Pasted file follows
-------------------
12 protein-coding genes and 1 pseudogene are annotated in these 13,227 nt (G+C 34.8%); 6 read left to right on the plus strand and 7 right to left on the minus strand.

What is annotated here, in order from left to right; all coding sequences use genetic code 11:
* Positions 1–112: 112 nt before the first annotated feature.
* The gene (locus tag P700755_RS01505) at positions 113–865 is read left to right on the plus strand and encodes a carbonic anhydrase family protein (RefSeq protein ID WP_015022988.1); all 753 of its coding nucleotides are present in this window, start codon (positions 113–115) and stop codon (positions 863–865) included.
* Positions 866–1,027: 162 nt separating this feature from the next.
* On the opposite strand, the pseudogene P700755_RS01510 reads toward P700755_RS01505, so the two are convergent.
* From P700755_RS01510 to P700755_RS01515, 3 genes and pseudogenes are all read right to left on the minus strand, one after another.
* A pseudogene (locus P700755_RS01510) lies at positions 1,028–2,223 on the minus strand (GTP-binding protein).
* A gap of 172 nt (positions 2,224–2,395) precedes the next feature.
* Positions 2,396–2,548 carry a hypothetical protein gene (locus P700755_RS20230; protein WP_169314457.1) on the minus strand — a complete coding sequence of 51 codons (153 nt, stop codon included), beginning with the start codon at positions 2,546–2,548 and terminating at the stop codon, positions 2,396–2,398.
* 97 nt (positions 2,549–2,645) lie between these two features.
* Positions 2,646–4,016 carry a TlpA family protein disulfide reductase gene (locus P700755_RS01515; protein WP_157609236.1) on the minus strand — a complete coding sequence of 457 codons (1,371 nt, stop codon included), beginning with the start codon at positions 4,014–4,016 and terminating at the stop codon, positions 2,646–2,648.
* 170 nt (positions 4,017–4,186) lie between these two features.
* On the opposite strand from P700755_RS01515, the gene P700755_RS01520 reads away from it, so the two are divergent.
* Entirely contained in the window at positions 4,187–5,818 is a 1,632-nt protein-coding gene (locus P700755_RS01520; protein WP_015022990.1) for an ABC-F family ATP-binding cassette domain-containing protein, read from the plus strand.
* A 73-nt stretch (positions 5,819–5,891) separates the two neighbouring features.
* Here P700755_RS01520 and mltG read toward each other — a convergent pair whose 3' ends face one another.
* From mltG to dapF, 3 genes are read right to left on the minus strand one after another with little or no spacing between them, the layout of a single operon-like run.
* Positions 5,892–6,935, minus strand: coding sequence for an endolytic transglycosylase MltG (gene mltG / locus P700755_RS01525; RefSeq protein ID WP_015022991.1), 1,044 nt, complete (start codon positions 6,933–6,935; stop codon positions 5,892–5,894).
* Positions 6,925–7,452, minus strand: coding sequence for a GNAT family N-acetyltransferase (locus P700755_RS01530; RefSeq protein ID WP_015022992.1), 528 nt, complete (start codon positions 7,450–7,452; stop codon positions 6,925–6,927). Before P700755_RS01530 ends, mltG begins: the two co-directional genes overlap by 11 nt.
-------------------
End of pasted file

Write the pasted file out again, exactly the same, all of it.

12 protein-coding genes and 1 pseudogene are annotated in these 13,227 nt (G+C 34.8%); 6 read left to right on the plus strand and 7 right to left on the minus strand.

What is annotated here, in order from left to right; all coding sequences use genetic code 11:
* Positions 1–112: 112 nt before the first annotated feature.
* The gene (locus tag P700755_RS01505) at positions 113–865 is read left to right on the plus strand and encodes a carbonic anhydrase family protein (RefSeq protein ID WP_015022988.1); all 753 of its coding nucleotides are present in this window, start codon (positions 113–115) and stop codon (positions 863–865) included.
* Positions 866–1,027: 162 nt separating this feature from the next.
* On the opposite strand, the pseudogene P700755_RS01510 reads toward P700755_RS01505, so the two are convergent.
* From P700755_RS01510 to P700755_RS01515, 3 genes and pseudogenes are all read right to left on the minus strand, one after another.
* A pseudogene (locus P700755_RS01510) lies at positions 1,028–2,223 on the minus strand (GTP-binding protein).
* A gap of 172 nt (positions 2,224–2,395) precedes the next feature.
* Positions 2,396–2,548 carry a hypothetical protein gene (locus P700755_RS20230; protein WP_169314457.1) on the minus strand — a complete coding sequence of 51 codons (153 nt, stop codon included), beginning with the start codon at positions 2,546–2,548 and terminating at the stop codon, positions 2,396–2,398.
* 97 nt (positions 2,549–2,645) lie between these two features.
* Positions 2,646–4,016 carry a TlpA family protein disulfide reductase gene (locus P700755_RS01515; protein WP_157609236.1) on the minus strand — a complete coding sequence of 457 codons (1,371 nt, stop codon included), beginning with the start codon at positions 4,014–4,016 and terminating at the stop codon, positions 2,646–2,648.
* 170 nt (positions 4,017–4,186) lie between these two features.
* On the opposite strand from P700755_RS01515, the gene P700755_RS01520 reads away from it, so the two are divergent.
* Entirely contained in the window at positions 4,187–5,818 is a 1,632-nt protein-coding gene (locus P700755_RS01520; protein WP_015022990.1) for an ABC-F family ATP-binding cassette domain-containing protein, read from the plus strand.
* A 73-nt stretch (positions 5,819–5,891) separates the two neighbouring features.
* Here P700755_RS01520 and mltG read toward each other — a convergent pair whose 3' ends face one another.
* From mltG to dapF, 3 genes are read right to left on the minus strand one after another with little or no spacing between them, the layout of a single operon-like run.
* Positions 5,892–6,935, minus strand: coding sequence for an endolytic transglycosylase MltG (gene mltG / locus P700755_RS01525; RefSeq protein ID WP_015022991.1), 1,044 nt, complete (start codon positions 6,933–6,935; stop codon positions 5,892–5,894).
* Positions 6,925–7,452, minus strand: coding sequence for a GNAT family N-acetyltransferase (locus P700755_RS01530; RefSeq protein ID WP_015022992.1), 528 nt, complete (start codon positions 7,450–7,452; stop codon positions 6,925–6,927). Before P700755_RS01530 ends, mltG begins: the two co-directional genes overlap by 11 nt.